Mix Up Your Own Seed Starting Mix

Photo by Gayla Trail

I posted this recipe a year ago but it is buried in a larger post and I decided it would be better-accessed if it had its own place. Making your own mix is SUPER easy and worth the small effort if you are growing a lot of seedlings.

Seed-Starting Mix

These are the ratios I prefer. If you don’t need a huge batch you can use this as a basis for choosing a store-bought seed-starting mix. Always read the label and look for an ingredients list. Most popular brands have chemical fertilizers added that are unnecessary and will defeat the purpose of growing organically.

Instead, buy a basic mix and add in your own organic materials. I suggest adding a touch of vermicompost and watering your plants with a diluted sea-kelp mix. To be clear, seeds do not require any fertilizers until they produce their first set of “true leaves“. In basic terms this means the second set of leaves you will see. The first leaves that appear are called “seed leaves” and feed the seedling until the first “true leaves”appear.

  • 1 part peat or coir (Coir is a sustainable peat substitute made from coconut husks. Peat is mined from marshland, destroying natural habitats. When you can, use coir.)
  • 1 part perlite (popped volcanic ash that creates good drainage.)
  • 1 part vermiculite (water absorbing material made from the mineral mica)
Gayla Trail
Gayla is a writer, photographer, and former graphic designer with a background in the Fine Arts, cultural criticism, and ecology. She is the author, photographer, and designer of best-selling books on gardening, cooking, and preserving.

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10 thoughts on “Mix Up Your Own Seed Starting Mix

  1. I’m never sure I understand the use of ‘parts’ – are you talking equal volumes or equal weights of the components? Are they usually sterile as well? I understand that’s the big advantage over using a soil based seeding mix.

  2. Either really. Any method of measuring is fine as long as the ratio is 1:1:1. So it could be equal cups or equal buckets depending on how much mix you want to make. These ingredients will all be sterile when you purchase them.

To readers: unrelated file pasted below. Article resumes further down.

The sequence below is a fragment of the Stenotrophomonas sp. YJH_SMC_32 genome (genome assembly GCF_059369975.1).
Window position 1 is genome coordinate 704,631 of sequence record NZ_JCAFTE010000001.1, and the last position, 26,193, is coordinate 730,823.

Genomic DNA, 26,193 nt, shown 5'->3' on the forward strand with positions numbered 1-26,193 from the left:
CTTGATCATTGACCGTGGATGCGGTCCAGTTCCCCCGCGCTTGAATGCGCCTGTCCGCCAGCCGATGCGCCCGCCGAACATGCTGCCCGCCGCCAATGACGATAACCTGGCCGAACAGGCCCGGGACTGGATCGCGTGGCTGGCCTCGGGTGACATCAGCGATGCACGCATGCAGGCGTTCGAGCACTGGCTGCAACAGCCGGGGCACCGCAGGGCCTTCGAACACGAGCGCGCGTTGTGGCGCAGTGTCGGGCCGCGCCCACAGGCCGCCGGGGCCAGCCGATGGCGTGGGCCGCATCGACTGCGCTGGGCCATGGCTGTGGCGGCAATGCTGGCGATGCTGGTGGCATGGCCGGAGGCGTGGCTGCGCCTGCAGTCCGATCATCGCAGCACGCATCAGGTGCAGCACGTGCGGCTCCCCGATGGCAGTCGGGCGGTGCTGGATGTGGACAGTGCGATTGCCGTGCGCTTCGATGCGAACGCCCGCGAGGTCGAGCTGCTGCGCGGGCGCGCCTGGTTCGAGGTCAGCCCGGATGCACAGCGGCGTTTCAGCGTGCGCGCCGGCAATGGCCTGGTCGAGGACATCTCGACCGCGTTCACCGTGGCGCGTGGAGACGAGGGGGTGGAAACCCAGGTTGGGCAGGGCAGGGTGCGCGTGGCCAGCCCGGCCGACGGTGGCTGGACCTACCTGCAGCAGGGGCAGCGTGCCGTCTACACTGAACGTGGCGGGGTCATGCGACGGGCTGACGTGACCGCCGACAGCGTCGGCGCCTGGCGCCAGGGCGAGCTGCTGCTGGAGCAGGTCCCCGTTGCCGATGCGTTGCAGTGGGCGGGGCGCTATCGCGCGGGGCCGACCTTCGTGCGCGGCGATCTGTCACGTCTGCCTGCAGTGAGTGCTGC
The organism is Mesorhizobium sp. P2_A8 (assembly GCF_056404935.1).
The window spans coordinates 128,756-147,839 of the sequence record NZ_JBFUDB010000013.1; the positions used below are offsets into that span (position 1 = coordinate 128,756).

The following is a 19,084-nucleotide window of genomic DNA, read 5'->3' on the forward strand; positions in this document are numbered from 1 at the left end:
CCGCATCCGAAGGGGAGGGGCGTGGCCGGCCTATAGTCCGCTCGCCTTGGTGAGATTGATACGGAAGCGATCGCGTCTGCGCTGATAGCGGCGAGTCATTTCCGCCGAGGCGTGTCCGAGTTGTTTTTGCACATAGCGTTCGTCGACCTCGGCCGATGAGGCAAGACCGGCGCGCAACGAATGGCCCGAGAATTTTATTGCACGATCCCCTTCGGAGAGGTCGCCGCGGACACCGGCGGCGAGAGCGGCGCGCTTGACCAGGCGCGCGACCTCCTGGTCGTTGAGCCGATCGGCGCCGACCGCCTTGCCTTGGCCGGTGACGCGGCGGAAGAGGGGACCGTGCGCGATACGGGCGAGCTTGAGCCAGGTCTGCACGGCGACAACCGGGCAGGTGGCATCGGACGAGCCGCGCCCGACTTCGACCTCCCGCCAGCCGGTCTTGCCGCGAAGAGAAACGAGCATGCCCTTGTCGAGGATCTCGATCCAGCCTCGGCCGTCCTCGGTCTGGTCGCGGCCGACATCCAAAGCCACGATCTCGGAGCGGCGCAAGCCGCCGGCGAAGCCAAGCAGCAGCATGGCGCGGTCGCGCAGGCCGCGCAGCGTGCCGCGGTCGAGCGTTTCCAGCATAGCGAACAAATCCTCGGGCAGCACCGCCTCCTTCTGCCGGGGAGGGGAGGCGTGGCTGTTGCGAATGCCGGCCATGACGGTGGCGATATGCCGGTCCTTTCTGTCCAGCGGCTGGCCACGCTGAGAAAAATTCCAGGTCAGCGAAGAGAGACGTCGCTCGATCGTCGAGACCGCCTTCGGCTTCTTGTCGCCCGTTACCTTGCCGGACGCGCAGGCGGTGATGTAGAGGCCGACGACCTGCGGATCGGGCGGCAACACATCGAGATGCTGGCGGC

3. I live in Toronto Gayla, pretty close to you i think, and i wondered where i can get these things from? Bear in mind i’ll be getting around by bike or TTC. Last year i tried fiesta farms and i could only find regular seed starting mixtures, is there anywhere else that’s close-ish?

  4. Leila: I’m in the same boat as you (biking to get my supplies) so I know all the local places and what they sell.

    Fiesta Farms was so disappointing in the container soil department last year. Everything had fertilizers and crap in it!! I would try Home Hardware for bags of perlite and vermiculite. Grassroots Environmental Store (Bloor and Bathurst or there is a second location on the Danforth) sometimes carry bricks of coir. I’d suggest calling them to be sure they’re in stock. The bricks look small but are so compressed they expand to be quite a good amount. They also sell organic fertilizers that can be added later on.

    If you are looking for a prefab seed starting mix I would recommend the one made by a company called Nature Mix. They do include peat but it is sustainably harvested. You can buy their stuff at Loblaws. I go to the one at Christie and Dupont. There is a small garden shop at Queen and Gladstone that sells some of their container soils but they do not sell the seed-starting mix. I go there for the large soil bags because I can walk them home in my granny cart.

  5. just made 30 gallons of my potting mix. will be great for the 60 tomato plants I plan to plant this year. so much better than Mirical grow…

  6. Hi all,
    I can’t stand the thought of any gardener spending half a day transporting supplies when they should have their hands in the soil and a smile on their face(s) instead… I have offered my soil-hauling serivces on YGG before and I will keep offering until someone asks for my help… ATTENTION: All Toronto’s West End Community Gardeners! My car is an old, gold Sundance and the roof IS the roofrack… I can load a ton of soil, and bales of peat/coir/mulch on top of, and in, my car. I have a sturdy rockclimbing rope to tie it all down. I’m an artist; I do this ALL the time. Weekends are best. Ask.

  7. Hi, Thanks for the recipe, I will be trying this recipe out very soon, as I am starting my winter veggie garden this weekend (I live in the Southern Hemisphere). I used a similar recipe last spring, but it was 1 part sifted compost, and 1 part vermiculite. I seemed to work fine, I was just wondering what others thought of using compost in the seedraising mix instead of peat or coir, is this a bad idea? Please let me know what you think

  8. Hi! thanks for the Coir input, definatly like the sustainability aspect of that idea. For us down in the drier parts of the world i suggest using some sand in the seed-starting mix along with compost and worm castings. This is especially good for our grasses and forbs!

  9. Hi, I live in Tajikistan where all those things you described are unavailable… so I have used my own mix of old coffee grinds/ tea leaves, clay soil and grass compost… with varying results! Any other ideas for home grown seed soil mix? (Baring in mind there are NO garden supplies here)

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